LONDON – Reverse engineering and analysis consultancy Chipworks Inc. has posted microscope cross-sections of parts of the 22-nm Ivy Bridge processor from Intel that has revealed that the FinFETs, which Intel calls tri-gate transistors, are in fact trapezoidal, almost triangular, in cross-section.
The ICs were 64-bit, four-core Xeon E3-1230 CPUs intended for the server market, which Chipworks (Ottawa, Ontario) said it obtained in Hong Kong, China.
The triangular section is markedly different to the idealized rectangular section that Intel had shown previously in 2011. However, it is not clear whether the non-vertical sides to the fins are a non-critical manufacturing artifact or are deliberately engineered by Intel and have a critical impact on electron mobility or yield.
Gold Standard Simulations Ltd. (Glasgow, Scotland), a spin-off from the University of Glasgow led by Professor Ase Asenov as CEO, responded by saying on its website: "There is a lot of speculation about the possible advantages and disadvantages of the trapezoidal, or almost triangular, shaped 'bulk' FinFET." GSS has performed a simulation analysis of the FinFET using its statistical 3-D TCAD simulator called Garand.
Comparison of the TEM image of one of the FinFETs from Fig. 6 of the Chipworks
blog (above) with the Garand simulation domain of Gold Standard Simulations.
GSS's simulation was used to explore the dependence of threshold voltage on gate length for the trapezoidal Intel
transistor and an equivalent rectangular-fin transistor. "Clearly the
rectangular fin has better short channel effects. Still, the million-dollar
question is if the almost-triangular shape is on-purpose design, or is this
what bulk FinFET technology can achieve in terms of the fin etching?"
The comparisons between dimensionally comparable rectangular and
trapezoidal FinFETs are not markedly different but as GSS had no
knowledge of doping profiles it assumed a lightly doped channel. At the same time GSS acknowledged that there is a high doping concentration stopper
below the fin in the shallow trench isolation (STI) region. "Clearly
FinFETs are more complicated devices in terms of understanding and
visualization compared to the old bulk MOSFETs," GSS concluded.
The original explanation from Intel, why back when, was that the gate wrapped around three-sides of the rectangular cross-section fin.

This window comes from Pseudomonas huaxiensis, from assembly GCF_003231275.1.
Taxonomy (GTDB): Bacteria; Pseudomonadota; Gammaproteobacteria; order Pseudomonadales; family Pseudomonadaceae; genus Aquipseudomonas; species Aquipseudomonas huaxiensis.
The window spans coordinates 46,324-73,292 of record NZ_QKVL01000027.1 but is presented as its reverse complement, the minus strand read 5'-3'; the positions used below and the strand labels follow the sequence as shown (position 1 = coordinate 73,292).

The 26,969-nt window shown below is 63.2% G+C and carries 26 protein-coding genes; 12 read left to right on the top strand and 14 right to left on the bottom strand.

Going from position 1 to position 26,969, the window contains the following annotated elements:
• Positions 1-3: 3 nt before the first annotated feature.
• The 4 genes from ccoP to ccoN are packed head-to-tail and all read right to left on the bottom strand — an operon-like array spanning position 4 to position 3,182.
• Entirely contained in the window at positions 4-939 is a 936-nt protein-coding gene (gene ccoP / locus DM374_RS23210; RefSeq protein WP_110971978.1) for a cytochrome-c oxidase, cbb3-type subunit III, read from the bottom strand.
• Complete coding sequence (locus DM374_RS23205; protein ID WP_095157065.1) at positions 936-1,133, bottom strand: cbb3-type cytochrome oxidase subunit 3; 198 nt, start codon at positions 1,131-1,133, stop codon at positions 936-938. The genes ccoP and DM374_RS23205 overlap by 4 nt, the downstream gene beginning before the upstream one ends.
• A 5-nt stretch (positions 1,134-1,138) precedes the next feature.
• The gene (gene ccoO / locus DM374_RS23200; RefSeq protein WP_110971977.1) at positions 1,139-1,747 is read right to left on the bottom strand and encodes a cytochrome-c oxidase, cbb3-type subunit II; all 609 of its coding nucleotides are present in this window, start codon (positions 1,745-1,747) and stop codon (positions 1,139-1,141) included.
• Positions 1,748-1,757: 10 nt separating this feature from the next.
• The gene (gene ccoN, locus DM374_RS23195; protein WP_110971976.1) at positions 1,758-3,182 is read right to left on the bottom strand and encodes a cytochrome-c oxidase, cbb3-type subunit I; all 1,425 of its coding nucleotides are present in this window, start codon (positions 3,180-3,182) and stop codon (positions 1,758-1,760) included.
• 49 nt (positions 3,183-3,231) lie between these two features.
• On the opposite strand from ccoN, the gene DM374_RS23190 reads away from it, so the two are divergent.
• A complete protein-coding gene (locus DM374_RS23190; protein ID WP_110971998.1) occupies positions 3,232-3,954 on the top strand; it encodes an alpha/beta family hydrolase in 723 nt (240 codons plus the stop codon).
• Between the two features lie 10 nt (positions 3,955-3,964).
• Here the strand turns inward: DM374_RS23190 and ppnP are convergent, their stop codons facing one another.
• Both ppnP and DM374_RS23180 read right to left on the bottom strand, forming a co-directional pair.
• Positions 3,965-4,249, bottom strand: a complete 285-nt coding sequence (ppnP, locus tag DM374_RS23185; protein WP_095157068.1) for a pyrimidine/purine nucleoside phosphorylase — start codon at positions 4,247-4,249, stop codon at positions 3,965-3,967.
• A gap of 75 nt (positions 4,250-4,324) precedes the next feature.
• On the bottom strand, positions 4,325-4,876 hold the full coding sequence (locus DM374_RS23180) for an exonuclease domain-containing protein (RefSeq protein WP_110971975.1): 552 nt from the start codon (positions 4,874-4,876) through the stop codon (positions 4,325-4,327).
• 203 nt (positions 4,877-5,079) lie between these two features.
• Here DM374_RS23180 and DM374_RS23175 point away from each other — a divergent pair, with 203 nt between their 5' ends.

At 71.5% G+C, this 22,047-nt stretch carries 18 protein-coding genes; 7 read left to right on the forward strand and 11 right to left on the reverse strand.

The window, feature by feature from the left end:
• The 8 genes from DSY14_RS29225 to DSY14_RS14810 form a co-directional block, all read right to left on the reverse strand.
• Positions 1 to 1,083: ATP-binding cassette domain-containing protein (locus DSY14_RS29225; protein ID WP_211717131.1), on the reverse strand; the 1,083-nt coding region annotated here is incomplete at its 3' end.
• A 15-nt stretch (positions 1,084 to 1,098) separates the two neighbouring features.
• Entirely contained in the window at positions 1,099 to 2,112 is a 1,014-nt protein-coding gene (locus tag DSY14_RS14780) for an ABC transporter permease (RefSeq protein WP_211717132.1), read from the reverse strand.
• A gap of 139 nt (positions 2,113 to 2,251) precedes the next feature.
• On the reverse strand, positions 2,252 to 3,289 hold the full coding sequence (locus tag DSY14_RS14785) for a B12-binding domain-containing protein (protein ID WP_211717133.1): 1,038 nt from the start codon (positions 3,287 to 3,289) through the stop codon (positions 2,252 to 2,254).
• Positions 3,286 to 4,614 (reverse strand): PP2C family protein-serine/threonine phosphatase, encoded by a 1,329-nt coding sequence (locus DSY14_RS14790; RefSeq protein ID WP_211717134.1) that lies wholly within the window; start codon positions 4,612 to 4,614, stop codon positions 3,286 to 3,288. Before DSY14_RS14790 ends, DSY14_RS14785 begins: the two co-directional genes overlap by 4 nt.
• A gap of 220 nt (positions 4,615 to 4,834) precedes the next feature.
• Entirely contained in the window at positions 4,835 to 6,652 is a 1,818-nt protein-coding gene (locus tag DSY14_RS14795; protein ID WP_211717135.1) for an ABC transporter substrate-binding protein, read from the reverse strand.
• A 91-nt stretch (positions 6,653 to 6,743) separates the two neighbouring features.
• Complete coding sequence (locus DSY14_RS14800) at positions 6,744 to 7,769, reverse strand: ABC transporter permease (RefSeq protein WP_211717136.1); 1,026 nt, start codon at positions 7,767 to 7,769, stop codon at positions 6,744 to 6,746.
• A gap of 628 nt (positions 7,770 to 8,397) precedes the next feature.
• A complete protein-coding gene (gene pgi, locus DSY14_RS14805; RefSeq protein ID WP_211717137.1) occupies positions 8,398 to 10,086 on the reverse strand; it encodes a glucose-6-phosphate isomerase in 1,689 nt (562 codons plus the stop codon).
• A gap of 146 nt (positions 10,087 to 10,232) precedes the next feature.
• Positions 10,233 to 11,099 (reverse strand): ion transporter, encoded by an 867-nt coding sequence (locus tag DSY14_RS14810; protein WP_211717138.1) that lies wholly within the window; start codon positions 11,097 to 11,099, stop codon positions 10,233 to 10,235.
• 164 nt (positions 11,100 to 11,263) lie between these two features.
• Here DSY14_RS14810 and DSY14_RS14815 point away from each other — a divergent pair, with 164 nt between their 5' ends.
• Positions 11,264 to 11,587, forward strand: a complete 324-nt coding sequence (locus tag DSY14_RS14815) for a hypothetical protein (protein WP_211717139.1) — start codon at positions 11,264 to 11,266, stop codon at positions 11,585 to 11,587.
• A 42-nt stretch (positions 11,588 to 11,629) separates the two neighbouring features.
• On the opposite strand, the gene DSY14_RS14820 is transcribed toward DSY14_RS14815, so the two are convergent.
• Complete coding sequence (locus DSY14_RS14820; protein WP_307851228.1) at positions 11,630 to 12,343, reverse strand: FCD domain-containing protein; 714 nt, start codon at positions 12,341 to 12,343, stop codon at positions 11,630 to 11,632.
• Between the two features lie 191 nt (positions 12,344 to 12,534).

If the fin is trapezoidal then tri-gate name is still ok, but if that fin is triangular in cross-section then perhaps Intel should go with bi-gate?
Makes sense. Consistent with
Intels 22nm chip voltage was raised to slightly greater than 1V vs foundry mobile parts that run 0.85 to 0.9V
b) intel 22nm parts having high leakage / leakage power.
I hope GSS publishes more on this topic. Very good work and helpful.
I spoke to my go to fab guy
He said the fin shape results from a gross electrical compromise to clear spacer off fin (required for the si and SiGe fin epitaxy). Vertical fins create better electrical uniformity and performance. But its very difficult to clear spacer off a vertical fin. He does not think this fin shape will work for foundry SOC chips. Too much electrical variation and leakage
the other driver for a tapered triangular Silicon FIN is to avoid / minimize ion implant shadowing in the source drain / graded drain ion implants ( if implanted ). A vertical FIN sidewall would likely introduce asymmetric and wafer rotational dependence on Source Drain offset with respect to the edge of the FIN channel. Another process latitude driver for FIN triangular shape.... ( ie not merely metrology )
Agree. Lower transistor threshold voltage results in faster but leaker part. If intel was taking all trigate leakage improvement and targeting performance, I don't understand why performance and or frequency is about the same? Ivy bridge frequency bins are only ~100Mhz higher vs 32nm sandy bridge. Clock frequency of 3.4 vs 3.5Ghz or performance benchmarking is less than I was expecting.
I still wonder if this trigate is really going to give intel a competitive advantage in mobile? Or is intel marketing misdirecting from their own short comings. Stock analysts in my opinion are often wrong but when I look at the data I think Gus Richards might be right.
Trigate has higher processing cost and extra design restriction (increases cost via larger die area). I looked at designing my I/O block with finfet (foundries name for trigate). Layout was larger (higher cost) and at block level my power was higher.
It will be interesting to watch if intel can make a better cell phone or tablet chip. But they better hurry since 28nm chips with improved power are ramping fast.
Finfets should provide power/perforamance advantage. Intel probably set their process to fit within a given power budget -- get as much performance as possible within that limit.
For example, lower transistor threshold voltages -- faster & more leakage. Intel would set process knobs like this to get as much performance as possible without blowing power limit.
For low power parts, Intel could set these knobs differently.
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